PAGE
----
By Lisa Purchase Kelly
"In The Woman in Black, Arthur Kipps enlists the aid of a young actor to
help him tell the story of the haunting that has been plaguing his nightmares
for years. As they recreate the horrifying experiences of the young Kipps'
and his encounters with a ghostly woman in black, they find that the terror,
rather than being purged, grows through twists and turns to an intense and
When I spoke with director Marc Beaudin and asked him to tell me about
his upcoming Pit & Balcony production of The Woman in Black, he merely
outlined the story for me by quoting the press release (as above) but balked
at the details. It seems that there are plenty of details that the audience
will have to "see" for themselves when they come to the show, and Beaudin
is playing it pretty close to the vest until then. "I can't tell you much more
about i; it would reveal too much. The story has to unfold for the audience
one step at a time, both in their imaginations and on the stage. This play
has a very film noir quality to it. What makes a noir film work is what they
don't show, as opposed to what they do show. What you can't see, or what
you think you might have seen, is so much more disturbing than what is
literal and right there in front of you. This subtlety and imagination is the
difference between a psychological thriller and a slasher movie … a good
psychological thriller is always more terrifying."
The Woman in Black relies heavily on the actors' story-telling to weave
a good ghost-story that the audience can let their imaginations runaway
with. The director praised his small cast and remarked that "they both are making my job
really easy. Michael Curtis is perfectly subtle … he finds the depth in every
scene." Curtis plays the older Kipps who has been haunted for years. He
previously played Salieri in Pit & Balcony's production of Amadeus. "Erich
Williams brings intensity; he drives the energy of a scene. Erich is exciting
to watch." Williams plays the younger actor and earlier version of Kipps,
and previously played Einstein in Pit & Balcony's production of Picasso at
the Lapin Agile. Beaudin said, "Personally I love the chance to work with
such a small cast and such accomplished actors because it gives me the
opportunity to dig much deeper into the art of theater, rather than just the
entertainment aspect of it. With just a few talented actors, I can spend less
time on basic stagecraft and more time digging into the heart of the text."
The Woman in Black takes place in an empty theater, between shows, so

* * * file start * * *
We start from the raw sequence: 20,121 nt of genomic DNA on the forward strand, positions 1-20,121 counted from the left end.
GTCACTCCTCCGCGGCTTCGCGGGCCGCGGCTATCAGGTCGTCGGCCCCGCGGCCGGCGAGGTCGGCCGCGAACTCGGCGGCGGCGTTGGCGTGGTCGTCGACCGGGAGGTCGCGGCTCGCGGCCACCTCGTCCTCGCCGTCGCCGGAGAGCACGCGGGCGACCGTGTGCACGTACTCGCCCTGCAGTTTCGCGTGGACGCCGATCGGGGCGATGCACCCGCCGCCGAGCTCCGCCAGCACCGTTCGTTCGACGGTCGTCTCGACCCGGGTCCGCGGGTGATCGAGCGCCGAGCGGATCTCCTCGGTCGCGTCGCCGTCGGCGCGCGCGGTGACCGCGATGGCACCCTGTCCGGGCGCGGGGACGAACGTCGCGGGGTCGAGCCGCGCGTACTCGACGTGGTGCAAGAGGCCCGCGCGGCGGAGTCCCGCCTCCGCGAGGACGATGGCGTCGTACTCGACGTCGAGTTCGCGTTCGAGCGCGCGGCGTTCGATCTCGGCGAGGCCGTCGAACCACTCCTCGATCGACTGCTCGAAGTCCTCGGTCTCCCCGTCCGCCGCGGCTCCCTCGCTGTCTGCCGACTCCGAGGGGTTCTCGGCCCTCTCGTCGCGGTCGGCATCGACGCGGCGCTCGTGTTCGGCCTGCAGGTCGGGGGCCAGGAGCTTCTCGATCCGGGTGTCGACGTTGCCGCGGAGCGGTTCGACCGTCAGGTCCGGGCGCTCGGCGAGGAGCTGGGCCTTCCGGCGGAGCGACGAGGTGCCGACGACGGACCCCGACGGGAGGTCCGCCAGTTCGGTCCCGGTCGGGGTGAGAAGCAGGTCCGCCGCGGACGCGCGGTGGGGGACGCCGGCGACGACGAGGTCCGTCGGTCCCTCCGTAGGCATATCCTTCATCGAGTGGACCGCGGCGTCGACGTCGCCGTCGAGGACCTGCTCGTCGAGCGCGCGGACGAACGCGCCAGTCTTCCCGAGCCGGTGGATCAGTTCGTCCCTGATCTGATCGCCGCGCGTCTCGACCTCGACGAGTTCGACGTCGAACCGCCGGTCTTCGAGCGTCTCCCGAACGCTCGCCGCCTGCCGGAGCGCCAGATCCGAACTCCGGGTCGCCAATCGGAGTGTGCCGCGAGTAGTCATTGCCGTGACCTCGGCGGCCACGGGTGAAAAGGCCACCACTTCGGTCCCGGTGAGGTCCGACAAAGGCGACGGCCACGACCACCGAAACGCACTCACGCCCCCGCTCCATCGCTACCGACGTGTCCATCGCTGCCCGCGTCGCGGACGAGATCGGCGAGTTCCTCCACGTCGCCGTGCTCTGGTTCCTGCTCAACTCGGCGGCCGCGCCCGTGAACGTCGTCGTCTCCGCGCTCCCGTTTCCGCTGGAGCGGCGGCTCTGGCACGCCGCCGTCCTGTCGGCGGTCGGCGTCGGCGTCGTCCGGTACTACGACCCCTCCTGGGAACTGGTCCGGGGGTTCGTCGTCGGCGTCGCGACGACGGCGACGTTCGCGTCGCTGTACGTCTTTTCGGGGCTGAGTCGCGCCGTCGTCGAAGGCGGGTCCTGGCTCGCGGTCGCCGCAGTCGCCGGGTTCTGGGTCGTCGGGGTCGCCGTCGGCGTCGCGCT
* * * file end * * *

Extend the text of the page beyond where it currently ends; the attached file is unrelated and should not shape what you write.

the actors improvise uses for a random object left lying around the stage,
and this arrangement serves for both set and props. Sound is going to be a
key component in the story-telling, so Beaudin is pleased to have Al Limberg
running sound for this particular show. "He's the best sound guy in the area.
Pit & Balcony has been privileged to have him on board for several shows this
season, and we hope he will be working with us well into the future."
Director Marc Beaudin returns to Michigan after directing a sold-out/extended run of Steven Deitz’s Dracula at Montana’s Blue Slipper
Theatre. Before relocating to the northern Rockies, he directed numerous
productions for Pit & Balcony, The 303 Collective, and Bay City Players,
including four which have been named to the “Top 10 Arts Events of the
Year” by The Saginaw News. More information on Beaudin’s work can be
found at CrowVoice.com.
Based on the haunting novel by Susan Hill and written by Stephen Mallatratt,
The Woman in Black is an intense and thoughtful ghost story that has
chilled and puzzled audiences at London’s Fortune Theater for over 21
years; Saginaw audiences are sure to be haunted by this production as well.
Directed by Marc Beaudin and starring Michael Curtis and Erich Williams,
The Woman in Black opens at Pit & Balcony Friday. Performance dates
are Friday, January 28 at 8:00pm, Saturday January 29 at 8:00pm, and Sunday
January 30 at 3:00pm; Friday, February 4 at 8:00pm, Saturday, February 5 at
8:00pm, and Sunday,February 6 at 3:00pm. To reserve tickets, call the Pit and
Balcony box office at 989-754-6587 or visit pitandbalconytheatre.com.
© Lisa Purhase Kelly, 2011